In summer of 08 you may recell president Bush calling on the Saudis to pump more oil. They didn't say anything publically which was odd to me. There's been speculation that they were already pumping at capacity. Sure some parts of the world may could have pumped more but many nations including the US are pumping less and using more. Mexico is close to being at that point is they're not already. Some countries have recognized that countries wells are drying up and have stopped exporting to save it for themselves. I saw on TV a couple of weeks ago that $4 gas was expected again this spring. Yes you're right producers don't want to see high prices like that but it may be they can't stop it. Could it be? They know alternatives will be sought out with high prices but I honestly don't think they're able to produce enough to meet demand now. While the US has reduced our consumption of oil yearly for the last few years, India and China have increased consumption and are expected to continue the trend. Governments worldwide are advocating acceleration of electric vehicle sales & technology, Germany and China are two I've read about. They know we need to move quickly and I think the US knows too thus the funds being dumped world wide for battery development. BTW, I've read that most who study this subject were in agreement a couple of years ago that 2010 would be the year that demand would outstrip supply. A large yet smaller group thought 2012 would be the year with the smallest group think 2013 or beyond. I've read also that a 5% supply will double the price of oil and that will sink economies world wide. I'm not a doom and gloomer but I've read a lot about this subject. Who knows what will happen but the world pretty much agrees we need to step it up. I think it's prudent to prepare for it and this rebate is a quick way to accelerate the switch. And I'm a very conservative when it comes to how the government spends money. I think they need to abolish many government agencies but this I think we have no choice about.
It fascinates me that people choose to describe an equivalent two-sided equation as somehow being one-sided. What you have described here is nothing other than the law of Supply and Demand; characterizing the businesses as "greedy" (no doubt meaning "evil," despite the fact that big oil is one of the least profitable industries per dollar of capitalization) and somehow the consumers are "good."It doesn't matter that we're using more than we're finding. We're not using more than we're pumping. The only reason gas spiked was because [email protected] got greedy.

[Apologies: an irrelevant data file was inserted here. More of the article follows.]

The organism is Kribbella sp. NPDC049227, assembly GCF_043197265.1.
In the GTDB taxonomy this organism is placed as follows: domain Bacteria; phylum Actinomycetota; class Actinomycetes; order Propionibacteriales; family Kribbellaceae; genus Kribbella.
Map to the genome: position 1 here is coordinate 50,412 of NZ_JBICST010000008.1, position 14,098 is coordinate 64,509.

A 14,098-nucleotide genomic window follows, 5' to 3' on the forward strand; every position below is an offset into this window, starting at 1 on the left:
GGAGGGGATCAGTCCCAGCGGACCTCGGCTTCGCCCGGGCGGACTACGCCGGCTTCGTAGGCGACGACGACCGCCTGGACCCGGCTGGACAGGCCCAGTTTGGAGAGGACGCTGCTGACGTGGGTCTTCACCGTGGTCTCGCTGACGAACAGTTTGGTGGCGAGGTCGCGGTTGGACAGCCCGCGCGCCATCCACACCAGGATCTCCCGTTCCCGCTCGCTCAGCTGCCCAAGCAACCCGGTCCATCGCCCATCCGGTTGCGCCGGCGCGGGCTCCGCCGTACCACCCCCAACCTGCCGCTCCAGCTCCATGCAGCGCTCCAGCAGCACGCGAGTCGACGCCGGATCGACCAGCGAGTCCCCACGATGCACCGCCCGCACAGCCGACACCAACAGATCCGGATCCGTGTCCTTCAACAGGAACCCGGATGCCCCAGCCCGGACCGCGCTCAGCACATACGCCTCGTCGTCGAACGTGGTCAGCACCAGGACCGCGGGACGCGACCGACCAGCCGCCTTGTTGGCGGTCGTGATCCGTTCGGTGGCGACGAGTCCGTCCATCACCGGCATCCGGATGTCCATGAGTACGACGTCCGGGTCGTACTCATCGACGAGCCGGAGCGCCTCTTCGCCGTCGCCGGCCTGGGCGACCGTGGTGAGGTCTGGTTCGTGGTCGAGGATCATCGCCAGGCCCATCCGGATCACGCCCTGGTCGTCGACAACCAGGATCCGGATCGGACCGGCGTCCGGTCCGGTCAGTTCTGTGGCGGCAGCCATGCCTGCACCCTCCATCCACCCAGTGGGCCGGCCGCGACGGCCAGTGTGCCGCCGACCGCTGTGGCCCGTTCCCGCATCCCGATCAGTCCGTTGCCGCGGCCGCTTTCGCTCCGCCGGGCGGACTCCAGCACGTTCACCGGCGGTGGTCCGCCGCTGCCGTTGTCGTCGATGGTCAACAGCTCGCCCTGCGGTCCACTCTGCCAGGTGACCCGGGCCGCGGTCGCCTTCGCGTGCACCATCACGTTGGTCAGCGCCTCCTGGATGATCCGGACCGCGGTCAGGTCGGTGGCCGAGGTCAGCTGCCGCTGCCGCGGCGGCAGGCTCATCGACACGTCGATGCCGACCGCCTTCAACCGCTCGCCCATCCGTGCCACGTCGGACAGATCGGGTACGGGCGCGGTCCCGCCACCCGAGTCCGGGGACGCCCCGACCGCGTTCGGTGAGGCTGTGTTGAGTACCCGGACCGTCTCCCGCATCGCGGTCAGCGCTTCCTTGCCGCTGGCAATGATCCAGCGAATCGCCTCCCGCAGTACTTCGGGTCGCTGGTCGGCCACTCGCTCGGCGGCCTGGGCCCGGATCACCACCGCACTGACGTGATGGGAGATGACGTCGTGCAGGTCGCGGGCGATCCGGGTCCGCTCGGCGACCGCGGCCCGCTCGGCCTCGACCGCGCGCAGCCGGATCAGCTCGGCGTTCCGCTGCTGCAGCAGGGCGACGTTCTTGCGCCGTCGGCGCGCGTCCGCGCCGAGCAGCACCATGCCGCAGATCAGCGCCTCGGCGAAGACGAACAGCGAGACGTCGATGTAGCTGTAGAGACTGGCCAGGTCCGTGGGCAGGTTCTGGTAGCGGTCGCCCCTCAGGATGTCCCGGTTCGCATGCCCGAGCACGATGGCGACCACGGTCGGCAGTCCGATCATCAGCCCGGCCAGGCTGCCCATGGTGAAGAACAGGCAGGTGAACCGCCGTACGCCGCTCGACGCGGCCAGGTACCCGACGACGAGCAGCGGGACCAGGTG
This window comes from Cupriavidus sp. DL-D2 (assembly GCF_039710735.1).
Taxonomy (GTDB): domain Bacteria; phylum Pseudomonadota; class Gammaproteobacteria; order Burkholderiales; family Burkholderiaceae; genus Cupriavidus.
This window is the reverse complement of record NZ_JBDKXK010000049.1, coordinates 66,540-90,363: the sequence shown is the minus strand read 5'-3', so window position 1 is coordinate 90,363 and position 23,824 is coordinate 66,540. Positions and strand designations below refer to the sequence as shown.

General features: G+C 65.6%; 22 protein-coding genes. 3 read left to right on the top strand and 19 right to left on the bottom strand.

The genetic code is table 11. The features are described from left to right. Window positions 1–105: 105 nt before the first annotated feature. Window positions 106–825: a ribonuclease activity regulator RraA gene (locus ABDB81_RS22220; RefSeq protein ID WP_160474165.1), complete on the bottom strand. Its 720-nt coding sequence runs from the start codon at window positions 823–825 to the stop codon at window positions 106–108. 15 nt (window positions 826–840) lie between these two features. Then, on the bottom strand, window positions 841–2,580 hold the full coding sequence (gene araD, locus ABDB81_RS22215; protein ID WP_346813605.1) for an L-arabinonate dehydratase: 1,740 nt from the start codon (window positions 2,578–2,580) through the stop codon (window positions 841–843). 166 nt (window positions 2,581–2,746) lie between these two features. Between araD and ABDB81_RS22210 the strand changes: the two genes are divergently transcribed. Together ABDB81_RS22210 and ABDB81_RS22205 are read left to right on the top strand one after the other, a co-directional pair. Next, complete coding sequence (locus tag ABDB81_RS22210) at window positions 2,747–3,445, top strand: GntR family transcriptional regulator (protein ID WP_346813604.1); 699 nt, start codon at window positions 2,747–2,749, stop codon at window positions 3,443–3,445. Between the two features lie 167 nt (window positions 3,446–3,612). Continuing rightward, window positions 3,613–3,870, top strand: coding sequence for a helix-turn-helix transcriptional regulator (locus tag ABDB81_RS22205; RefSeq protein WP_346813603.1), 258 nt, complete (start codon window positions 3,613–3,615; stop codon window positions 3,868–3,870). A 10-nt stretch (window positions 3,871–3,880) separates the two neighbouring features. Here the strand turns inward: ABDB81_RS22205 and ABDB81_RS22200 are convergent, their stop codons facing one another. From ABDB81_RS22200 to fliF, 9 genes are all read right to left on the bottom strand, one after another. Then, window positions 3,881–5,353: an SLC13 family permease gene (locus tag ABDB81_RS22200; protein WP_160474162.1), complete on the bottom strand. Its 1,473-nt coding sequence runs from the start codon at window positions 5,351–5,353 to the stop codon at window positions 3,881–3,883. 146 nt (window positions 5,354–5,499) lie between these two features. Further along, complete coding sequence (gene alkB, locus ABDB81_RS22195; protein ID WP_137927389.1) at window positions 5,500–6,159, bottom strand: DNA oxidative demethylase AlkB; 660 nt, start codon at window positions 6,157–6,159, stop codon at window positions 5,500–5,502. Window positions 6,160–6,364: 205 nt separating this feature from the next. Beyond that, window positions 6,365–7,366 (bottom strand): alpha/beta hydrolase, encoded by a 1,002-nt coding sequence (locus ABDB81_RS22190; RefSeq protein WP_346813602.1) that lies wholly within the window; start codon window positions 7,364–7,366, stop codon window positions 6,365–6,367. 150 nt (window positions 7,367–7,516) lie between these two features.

For years it went up in the summer, then down in the winter, because "the summer formulation costs more". Then one year it went up even more in the winter, because "the winter formulation costs more".
The next year it broke $4 and everything collapsed. They won't do that again any time soon because they know it almost destroyed everything. They'll creep it up as much as they can, but they're very sensitive to lower it when they feel the resistance. I don't see it hitting 4 again until you go a month without someone mentioning the economy or unemployment rate.
It fascinates me that people choose to describe an equivalent two-sided equation as somehow being one-sided. What you have described here is nothing other than the law of Supply and Demand; characterizing the businesses as "greedy" (no doubt meaning "evil," despite the fact that big oil is one of the least profitable industries per dollar of capitalization) and somehow the consumers are "good."
It's utter rubbish, of course. As consumers we benefit from the product. Government takes a bigger piece than any of the producers or refiners. And, if anyone is to "blame" for high prices it is the consumers for demanding so much of the silly stuff.
Agreed - and therein lies the rub. There simply isn't another alternative available yet that is as versatile for the same, or even nearly the same, price. The closest thing is Propane, and that only works if you live in a metro near a filling station. Even then most of those folks really need dual-fuel systems to allow cross-country trips.Yep. Even if the oil were an infinite resource ( I'm not saying it is, just if it were) you can only pump it out of the ground so fast. Once consumption exceeds that rate the price goes up until the supply/demand ratio reaches a near equal state. The inverse is also true. When the economy tanked and demand fell and the price dropped like a rock.
Personally I'm concerned whether or not we can have a true recovery until we switch to alternative fuel for transportation. Since transportation accounts for 70% of the oil consumption and accounts for hundreds of billions of dollars sent over seas every year. We need that oil for other things. Plastics, lubricants, fertalizer, etc.